TCS Daily

Americans Despise this Tax, So Why Compromise at All?

By James K. Glassman - April 29, 2005 12:00 AM

The clock is ticking. Unless Congress acts -- who knows? -- we could see a wave of suicides, patricides, matricides and rich-uncle killings in 2010.

That's the year that the federal tax on estates -- also known as the "death tax," the most hated tax exacted by the U.S. Treasury -- will be repealed. If you die in 2010, you can pass along all your assets to your heirs without a penny to Uncle Sam.

But the repeal recedes. If you die after 2010, only $1 million of your estate is exempt from tax, and the rest gets hit with a top rate of 55 percent. Those are the loony terms of the tax law Congress passed in 2001. The Senate lacked a super-majority of 60, so, under the Byrd Rule, the repeal had to sunset after 10 years, when conditions revert to what they were before the law. Cinderella's coach turns into a pumpkin.

Congress could fix things. On April 13, the House, for the third time, voted to make repeal permanent, but the Senate still seems to lack those 60 votes.

Negotiations have opened to find a compromise. "We need certainty," says a Finance Committee aide. Estate planning is impossible if you don't know the rules.

Most Republicans appear willing to back a deal that exempts $10 million in assets and taxes the rest at 15 percent. Democrats may support a $3.5 million exemption and a 45 percent rate. (Those are the terms set for 2009 under current law. Changes are being phased in; the 2005 exemption is $1.5 million with a rate of 47 percent.)

But Americans despise this tax, so why compromise at all? A survey last month by Harris Interactive found that 30 percent ranked the tax on estates the "worst federal tax," with the income tax (26 percent) second and Social Security taxes far behind (15 percent).

These results are remarkable when you consider that in 2003, of the 2.5 million people who died, just 31,000 (or about 1 percent) left estates that paid any federal tax at all. And only 1 in every 1,000 people who died left an estate in which a family farm or business represented a majority of the assets.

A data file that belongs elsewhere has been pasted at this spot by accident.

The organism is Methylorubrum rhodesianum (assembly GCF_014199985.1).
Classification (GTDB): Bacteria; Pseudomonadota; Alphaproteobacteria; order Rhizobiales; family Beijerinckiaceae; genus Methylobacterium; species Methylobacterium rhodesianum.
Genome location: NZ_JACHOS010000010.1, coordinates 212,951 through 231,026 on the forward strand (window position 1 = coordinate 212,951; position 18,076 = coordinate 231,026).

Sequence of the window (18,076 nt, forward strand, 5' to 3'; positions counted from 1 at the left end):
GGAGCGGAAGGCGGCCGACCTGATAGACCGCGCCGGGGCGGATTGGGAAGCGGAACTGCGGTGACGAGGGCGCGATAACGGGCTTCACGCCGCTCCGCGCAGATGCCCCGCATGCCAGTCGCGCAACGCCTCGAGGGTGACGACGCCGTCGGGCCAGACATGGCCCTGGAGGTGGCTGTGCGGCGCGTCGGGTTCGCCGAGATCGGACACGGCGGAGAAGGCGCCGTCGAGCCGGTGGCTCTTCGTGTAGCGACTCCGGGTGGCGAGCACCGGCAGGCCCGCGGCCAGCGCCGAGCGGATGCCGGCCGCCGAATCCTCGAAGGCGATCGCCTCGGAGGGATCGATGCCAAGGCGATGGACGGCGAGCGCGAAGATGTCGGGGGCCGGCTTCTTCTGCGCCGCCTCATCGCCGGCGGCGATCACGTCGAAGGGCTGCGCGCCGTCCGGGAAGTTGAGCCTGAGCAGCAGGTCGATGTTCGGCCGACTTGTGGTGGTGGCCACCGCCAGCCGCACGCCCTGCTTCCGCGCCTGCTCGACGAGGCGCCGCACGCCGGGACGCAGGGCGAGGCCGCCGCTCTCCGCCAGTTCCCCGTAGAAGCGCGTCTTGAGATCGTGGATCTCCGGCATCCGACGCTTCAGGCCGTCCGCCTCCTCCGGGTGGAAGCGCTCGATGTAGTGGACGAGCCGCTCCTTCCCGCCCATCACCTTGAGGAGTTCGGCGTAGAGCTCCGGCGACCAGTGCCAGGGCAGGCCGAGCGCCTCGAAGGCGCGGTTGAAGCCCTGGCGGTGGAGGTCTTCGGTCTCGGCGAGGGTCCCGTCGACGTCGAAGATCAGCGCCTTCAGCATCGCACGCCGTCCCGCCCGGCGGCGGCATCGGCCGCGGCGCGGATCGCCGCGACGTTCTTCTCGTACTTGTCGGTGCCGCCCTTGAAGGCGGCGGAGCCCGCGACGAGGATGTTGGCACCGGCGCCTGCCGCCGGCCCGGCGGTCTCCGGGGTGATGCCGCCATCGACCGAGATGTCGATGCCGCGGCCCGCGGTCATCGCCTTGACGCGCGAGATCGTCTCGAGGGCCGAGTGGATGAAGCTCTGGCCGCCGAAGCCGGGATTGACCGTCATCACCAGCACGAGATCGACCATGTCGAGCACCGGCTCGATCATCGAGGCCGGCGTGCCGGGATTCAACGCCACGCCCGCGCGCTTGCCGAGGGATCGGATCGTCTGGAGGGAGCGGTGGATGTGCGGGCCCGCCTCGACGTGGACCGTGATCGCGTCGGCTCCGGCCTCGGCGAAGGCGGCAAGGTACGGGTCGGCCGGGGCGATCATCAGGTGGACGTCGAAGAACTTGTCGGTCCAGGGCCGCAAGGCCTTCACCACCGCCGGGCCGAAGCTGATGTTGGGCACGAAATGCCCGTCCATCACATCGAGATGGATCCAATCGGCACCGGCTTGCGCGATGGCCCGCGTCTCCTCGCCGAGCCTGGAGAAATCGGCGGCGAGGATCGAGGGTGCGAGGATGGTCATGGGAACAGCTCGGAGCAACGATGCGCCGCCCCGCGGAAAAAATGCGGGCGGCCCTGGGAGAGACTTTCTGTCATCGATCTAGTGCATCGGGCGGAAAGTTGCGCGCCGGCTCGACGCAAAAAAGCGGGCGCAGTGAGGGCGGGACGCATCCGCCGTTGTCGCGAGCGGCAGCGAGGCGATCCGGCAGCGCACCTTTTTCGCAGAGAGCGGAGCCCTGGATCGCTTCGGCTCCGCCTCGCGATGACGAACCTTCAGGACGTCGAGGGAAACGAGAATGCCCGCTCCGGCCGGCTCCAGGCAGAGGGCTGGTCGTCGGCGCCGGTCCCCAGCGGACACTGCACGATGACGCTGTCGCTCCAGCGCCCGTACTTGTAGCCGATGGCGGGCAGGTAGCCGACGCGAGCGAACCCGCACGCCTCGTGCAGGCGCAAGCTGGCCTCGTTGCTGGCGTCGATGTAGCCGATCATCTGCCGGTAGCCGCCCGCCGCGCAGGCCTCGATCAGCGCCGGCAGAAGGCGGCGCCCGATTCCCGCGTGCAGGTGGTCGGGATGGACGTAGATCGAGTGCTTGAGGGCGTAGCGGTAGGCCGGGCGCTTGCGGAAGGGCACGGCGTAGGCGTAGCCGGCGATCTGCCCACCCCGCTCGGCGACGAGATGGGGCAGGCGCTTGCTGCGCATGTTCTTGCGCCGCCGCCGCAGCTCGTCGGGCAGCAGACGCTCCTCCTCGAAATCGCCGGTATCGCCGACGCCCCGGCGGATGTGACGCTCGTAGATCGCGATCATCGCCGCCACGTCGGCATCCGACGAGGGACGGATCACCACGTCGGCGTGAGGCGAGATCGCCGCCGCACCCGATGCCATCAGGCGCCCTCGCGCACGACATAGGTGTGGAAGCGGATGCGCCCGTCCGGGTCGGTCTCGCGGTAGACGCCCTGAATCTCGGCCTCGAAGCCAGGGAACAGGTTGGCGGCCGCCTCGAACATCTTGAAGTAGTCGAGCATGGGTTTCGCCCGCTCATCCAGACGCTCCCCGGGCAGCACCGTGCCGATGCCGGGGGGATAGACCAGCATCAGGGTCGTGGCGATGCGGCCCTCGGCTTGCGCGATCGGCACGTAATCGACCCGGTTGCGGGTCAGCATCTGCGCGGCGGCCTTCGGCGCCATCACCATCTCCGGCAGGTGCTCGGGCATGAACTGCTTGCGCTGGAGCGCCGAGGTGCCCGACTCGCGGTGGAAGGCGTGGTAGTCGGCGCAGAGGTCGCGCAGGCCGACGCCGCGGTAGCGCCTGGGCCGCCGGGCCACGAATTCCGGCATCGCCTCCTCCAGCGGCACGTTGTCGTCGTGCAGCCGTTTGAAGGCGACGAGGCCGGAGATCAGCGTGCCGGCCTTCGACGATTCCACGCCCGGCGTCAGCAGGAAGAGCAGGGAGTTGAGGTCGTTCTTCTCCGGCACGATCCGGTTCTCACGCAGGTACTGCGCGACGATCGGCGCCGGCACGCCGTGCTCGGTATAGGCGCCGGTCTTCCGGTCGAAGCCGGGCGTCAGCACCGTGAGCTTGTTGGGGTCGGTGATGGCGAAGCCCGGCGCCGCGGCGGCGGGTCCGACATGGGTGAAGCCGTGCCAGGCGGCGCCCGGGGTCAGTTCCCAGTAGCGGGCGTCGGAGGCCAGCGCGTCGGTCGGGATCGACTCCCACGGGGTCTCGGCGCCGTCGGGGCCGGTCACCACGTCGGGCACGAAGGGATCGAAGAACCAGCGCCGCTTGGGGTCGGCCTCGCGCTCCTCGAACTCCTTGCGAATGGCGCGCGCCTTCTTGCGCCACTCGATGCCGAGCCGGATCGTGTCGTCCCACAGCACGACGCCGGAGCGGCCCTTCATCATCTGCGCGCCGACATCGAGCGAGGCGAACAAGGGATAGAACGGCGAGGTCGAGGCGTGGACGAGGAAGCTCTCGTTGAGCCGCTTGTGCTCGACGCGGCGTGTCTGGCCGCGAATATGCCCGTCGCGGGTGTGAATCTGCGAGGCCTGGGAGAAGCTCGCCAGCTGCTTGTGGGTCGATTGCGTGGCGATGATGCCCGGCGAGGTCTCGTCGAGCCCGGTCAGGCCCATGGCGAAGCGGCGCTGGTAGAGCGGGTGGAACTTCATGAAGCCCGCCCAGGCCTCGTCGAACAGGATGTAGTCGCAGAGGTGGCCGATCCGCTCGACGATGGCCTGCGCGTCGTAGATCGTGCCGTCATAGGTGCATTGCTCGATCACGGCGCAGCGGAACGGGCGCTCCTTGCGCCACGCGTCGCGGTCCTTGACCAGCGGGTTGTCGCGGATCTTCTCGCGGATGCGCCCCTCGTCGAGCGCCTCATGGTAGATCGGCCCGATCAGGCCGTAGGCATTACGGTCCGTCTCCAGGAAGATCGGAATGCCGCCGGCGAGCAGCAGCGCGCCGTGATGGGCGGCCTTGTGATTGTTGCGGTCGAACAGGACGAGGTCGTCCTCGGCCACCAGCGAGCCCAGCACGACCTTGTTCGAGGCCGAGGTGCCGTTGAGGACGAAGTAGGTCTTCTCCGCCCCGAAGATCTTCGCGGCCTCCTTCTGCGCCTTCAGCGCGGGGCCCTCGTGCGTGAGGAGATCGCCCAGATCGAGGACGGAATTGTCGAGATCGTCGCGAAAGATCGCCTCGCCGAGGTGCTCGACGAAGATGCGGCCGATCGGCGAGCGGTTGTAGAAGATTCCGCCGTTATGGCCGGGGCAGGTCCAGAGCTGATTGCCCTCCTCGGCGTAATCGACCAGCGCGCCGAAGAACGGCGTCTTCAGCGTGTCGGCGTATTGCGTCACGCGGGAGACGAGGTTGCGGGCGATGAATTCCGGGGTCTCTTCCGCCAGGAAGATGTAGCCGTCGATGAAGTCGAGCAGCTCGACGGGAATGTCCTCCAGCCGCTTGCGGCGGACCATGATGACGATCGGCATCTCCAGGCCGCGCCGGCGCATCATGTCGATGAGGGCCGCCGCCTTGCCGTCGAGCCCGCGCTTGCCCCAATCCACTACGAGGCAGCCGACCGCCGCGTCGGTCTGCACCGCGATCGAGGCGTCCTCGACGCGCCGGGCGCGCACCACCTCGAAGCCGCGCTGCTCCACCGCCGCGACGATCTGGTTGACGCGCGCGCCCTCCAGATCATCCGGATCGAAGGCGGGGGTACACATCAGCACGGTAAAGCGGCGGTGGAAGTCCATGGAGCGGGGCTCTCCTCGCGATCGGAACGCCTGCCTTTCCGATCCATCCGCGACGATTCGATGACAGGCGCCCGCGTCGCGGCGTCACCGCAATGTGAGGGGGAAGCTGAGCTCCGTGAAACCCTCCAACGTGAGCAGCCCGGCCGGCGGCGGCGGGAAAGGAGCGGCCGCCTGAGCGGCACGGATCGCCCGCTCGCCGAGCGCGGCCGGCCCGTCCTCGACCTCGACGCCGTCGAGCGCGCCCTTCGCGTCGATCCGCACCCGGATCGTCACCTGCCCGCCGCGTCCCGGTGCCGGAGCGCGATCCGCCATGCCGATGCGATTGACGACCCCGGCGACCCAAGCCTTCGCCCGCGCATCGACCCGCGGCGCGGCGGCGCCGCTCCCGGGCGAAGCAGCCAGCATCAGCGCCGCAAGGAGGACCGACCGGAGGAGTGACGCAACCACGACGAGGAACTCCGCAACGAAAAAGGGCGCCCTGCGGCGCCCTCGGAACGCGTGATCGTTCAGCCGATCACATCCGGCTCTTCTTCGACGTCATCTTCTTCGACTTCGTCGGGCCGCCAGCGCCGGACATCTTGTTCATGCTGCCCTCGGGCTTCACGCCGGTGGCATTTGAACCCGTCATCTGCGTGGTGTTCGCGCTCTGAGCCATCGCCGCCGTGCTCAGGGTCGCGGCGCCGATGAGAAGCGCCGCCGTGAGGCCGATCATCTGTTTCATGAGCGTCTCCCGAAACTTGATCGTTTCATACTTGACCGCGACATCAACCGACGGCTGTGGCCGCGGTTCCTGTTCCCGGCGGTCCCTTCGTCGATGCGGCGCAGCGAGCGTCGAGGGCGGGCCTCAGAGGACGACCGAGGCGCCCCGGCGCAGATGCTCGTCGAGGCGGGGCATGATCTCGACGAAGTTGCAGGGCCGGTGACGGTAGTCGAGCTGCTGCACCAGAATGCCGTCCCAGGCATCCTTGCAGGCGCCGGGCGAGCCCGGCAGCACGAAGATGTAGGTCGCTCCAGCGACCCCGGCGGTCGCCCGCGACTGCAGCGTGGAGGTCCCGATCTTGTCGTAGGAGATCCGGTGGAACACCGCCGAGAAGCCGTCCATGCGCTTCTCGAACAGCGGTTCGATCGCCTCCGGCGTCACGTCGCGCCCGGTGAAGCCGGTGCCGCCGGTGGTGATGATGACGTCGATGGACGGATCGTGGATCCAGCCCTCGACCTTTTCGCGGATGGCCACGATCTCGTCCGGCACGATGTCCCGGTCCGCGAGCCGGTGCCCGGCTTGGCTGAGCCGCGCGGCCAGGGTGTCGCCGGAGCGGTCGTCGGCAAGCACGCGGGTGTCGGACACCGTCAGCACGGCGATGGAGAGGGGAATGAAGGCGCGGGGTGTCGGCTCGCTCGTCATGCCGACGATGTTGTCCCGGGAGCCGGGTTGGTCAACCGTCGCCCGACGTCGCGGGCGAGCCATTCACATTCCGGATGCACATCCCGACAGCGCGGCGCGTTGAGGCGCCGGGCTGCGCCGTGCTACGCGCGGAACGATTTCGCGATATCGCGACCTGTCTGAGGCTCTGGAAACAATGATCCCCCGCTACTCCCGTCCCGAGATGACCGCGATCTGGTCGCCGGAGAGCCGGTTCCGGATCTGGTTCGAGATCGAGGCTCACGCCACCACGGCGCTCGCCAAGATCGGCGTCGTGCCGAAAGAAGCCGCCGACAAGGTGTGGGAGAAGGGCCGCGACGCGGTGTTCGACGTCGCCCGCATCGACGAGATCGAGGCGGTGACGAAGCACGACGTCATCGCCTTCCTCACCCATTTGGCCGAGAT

In preparing to launch an organization called Investors Action Alliance, my colleagues and I recently conducted extensive research. In focus groups, I was shocked to see small investors of all political persuasions and ages excoriate the estate tax.

Why? They said the tax was flat-out unfair. They earned the money and paid the taxes while they were working. Why should their heirs have to pay taxes on the same assets again? And forget class-warfare appeals. Here in America, folks believe they can eventually become rich enough to get whacked by the death tax. They're right.

Still, the animosity seems surprising in a society that also believes equal opportunity benefits both poor and rich. "The parent who leaves his son enormous wealth," wrote Andrew Carnegie in 1891, "generally deadens the talents and energies of the son and tempts him to lead a less useful and less worthy life than he otherwise would."

Academic research has found that large inheritances (or lottery prizes) encourage people to quit work. But economists have also found that entrepreneurs who get large bequests tend to stay on the job.

Whether an inheritance is good or bad for your kids, however, is a decision that you -- not the government -- should have the freedom and responsibility to make.

What about the deficit? Critics say that repealing the estate tax would cost $40 billion in 2011, but that's a phony number. In fact, the contribution of the tax to federal revenues "may be zero or negative," says Harvard's Greg Mankiw, who formerly headed the Council of Economic Advisors. The reason is that the tax "encourages people to take avoidance actions" -- financial decisions that actually hurt the economy, not to mention the deadweight losses from accounting and legal costs.

I want to see the estate tax eliminated entirely, preferably in a general reform that taxes only what we consume -- and that only once.

But I also want more certainty now. The best solution is to try to get those 60 votes. If a vigorous attempt fails, then simply extend death-tax repeal through 2014. That will provide a few more elections to find enough good Senators to make elimination permanent.


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